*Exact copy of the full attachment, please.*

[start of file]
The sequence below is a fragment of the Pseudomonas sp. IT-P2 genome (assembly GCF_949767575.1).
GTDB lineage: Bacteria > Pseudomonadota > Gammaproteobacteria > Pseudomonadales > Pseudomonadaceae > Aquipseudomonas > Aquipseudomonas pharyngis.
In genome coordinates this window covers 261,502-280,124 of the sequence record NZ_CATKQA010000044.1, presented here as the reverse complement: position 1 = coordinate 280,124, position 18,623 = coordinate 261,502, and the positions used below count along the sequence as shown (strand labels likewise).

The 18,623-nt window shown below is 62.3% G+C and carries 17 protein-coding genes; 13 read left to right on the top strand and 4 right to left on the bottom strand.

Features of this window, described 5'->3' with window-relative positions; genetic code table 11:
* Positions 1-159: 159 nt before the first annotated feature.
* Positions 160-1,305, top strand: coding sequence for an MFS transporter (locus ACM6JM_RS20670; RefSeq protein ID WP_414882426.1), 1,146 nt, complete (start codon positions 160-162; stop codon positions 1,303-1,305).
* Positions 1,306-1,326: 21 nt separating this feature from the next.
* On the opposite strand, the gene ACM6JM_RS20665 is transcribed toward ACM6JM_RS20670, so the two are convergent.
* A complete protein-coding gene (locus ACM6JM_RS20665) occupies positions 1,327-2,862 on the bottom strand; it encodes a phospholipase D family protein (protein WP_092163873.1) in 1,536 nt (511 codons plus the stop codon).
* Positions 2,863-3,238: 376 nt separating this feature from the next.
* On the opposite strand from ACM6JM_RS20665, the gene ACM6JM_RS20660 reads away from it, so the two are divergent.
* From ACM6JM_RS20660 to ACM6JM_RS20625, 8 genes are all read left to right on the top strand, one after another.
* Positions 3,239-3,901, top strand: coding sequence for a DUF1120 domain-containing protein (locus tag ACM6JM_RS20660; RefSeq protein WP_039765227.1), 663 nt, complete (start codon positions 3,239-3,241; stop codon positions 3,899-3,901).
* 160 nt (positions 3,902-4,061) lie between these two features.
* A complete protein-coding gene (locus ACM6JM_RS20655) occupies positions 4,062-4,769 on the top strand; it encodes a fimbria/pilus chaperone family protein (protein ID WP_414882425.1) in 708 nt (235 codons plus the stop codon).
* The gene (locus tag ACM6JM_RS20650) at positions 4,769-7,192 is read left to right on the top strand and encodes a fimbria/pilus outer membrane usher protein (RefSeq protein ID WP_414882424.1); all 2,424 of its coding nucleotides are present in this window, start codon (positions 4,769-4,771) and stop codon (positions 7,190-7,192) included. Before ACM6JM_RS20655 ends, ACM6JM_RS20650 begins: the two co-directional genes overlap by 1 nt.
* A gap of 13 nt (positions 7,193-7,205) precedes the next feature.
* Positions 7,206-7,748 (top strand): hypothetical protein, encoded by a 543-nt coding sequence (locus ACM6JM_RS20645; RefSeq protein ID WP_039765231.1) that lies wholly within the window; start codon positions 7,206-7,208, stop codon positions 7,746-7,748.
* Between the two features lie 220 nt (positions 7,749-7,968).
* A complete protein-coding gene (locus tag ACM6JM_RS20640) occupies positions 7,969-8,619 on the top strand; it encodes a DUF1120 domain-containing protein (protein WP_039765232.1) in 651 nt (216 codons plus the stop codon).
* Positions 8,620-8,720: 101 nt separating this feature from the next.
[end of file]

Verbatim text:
The sequence below is a fragment of the Pseudomonas sp. IT-P2 genome (assembly GCF_949767575.1).
GTDB lineage: Bacteria > Pseudomonadota > Gammaproteobacteria > Pseudomonadales > Pseudomonadaceae > Aquipseudomonas > Aquipseudomonas pharyngis.
In genome coordinates this window covers 261,502-280,124 of the sequence record NZ_CATKQA010000044.1, presented here as the reverse complement: position 1 = coordinate 280,124, position 18,623 = coordinate 261,502, and the positions used below count along the sequence as shown (strand labels likewise).

The 18,623-nt window shown below is 62.3% G+C and carries 17 protein-coding genes; 13 read left to right on the top strand and 4 right to left on the bottom strand.

Features of this window, described 5'->3' with window-relative positions; genetic code table 11:
* Positions 1-159: 159 nt before the first annotated feature.
* Positions 160-1,305, top strand: coding sequence for an MFS transporter (locus ACM6JM_RS20670; RefSeq protein ID WP_414882426.1), 1,146 nt, complete (start codon positions 160-162; stop codon positions 1,303-1,305).
* Positions 1,306-1,326: 21 nt separating this feature from the next.
* On the opposite strand, the gene ACM6JM_RS20665 is transcribed toward ACM6JM_RS20670, so the two are convergent.
* A complete protein-coding gene (locus ACM6JM_RS20665) occupies positions 1,327-2,862 on the bottom strand; it encodes a phospholipase D family protein (protein WP_092163873.1) in 1,536 nt (511 codons plus the stop codon).
* Positions 2,863-3,238: 376 nt separating this feature from the next.
* On the opposite strand from ACM6JM_RS20665, the gene ACM6JM_RS20660 reads away from it, so the two are divergent.
* From ACM6JM_RS20660 to ACM6JM_RS20625, 8 genes are all read left to right on the top strand, one after another.
* Positions 3,239-3,901, top strand: coding sequence for a DUF1120 domain-containing protein (locus tag ACM6JM_RS20660; RefSeq protein WP_039765227.1), 663 nt, complete (start codon positions 3,239-3,241; stop codon positions 3,899-3,901).
* 160 nt (positions 3,902-4,061) lie between these two features.
* A complete protein-coding gene (locus ACM6JM_RS20655) occupies positions 4,062-4,769 on the top strand; it encodes a fimbria/pilus chaperone family protein (protein ID WP_414882425.1) in 708 nt (235 codons plus the stop codon).
* The gene (locus tag ACM6JM_RS20650) at positions 4,769-7,192 is read left to right on the top strand and encodes a fimbria/pilus outer membrane usher protein (RefSeq protein ID WP_414882424.1); all 2,424 of its coding nucleotides are present in this window, start codon (positions 4,769-4,771) and stop codon (positions 7,190-7,192) included. Before ACM6JM_RS20655 ends, ACM6JM_RS20650 begins: the two co-directional genes overlap by 1 nt.
* A gap of 13 nt (positions 7,193-7,205) precedes the next feature.
* Positions 7,206-7,748 (top strand): hypothetical protein, encoded by a 543-nt coding sequence (locus ACM6JM_RS20645; RefSeq protein ID WP_039765231.1) that lies wholly within the window; start codon positions 7,206-7,208, stop codon positions 7,746-7,748.
* Between the two features lie 220 nt (positions 7,749-7,968).
* A complete protein-coding gene (locus tag ACM6JM_RS20640) occupies positions 7,969-8,619 on the top strand; it encodes a DUF1120 domain-containing protein (protein WP_039765232.1) in 651 nt (216 codons plus the stop codon).
* Positions 8,620-8,720: 101 nt separating this feature from the next.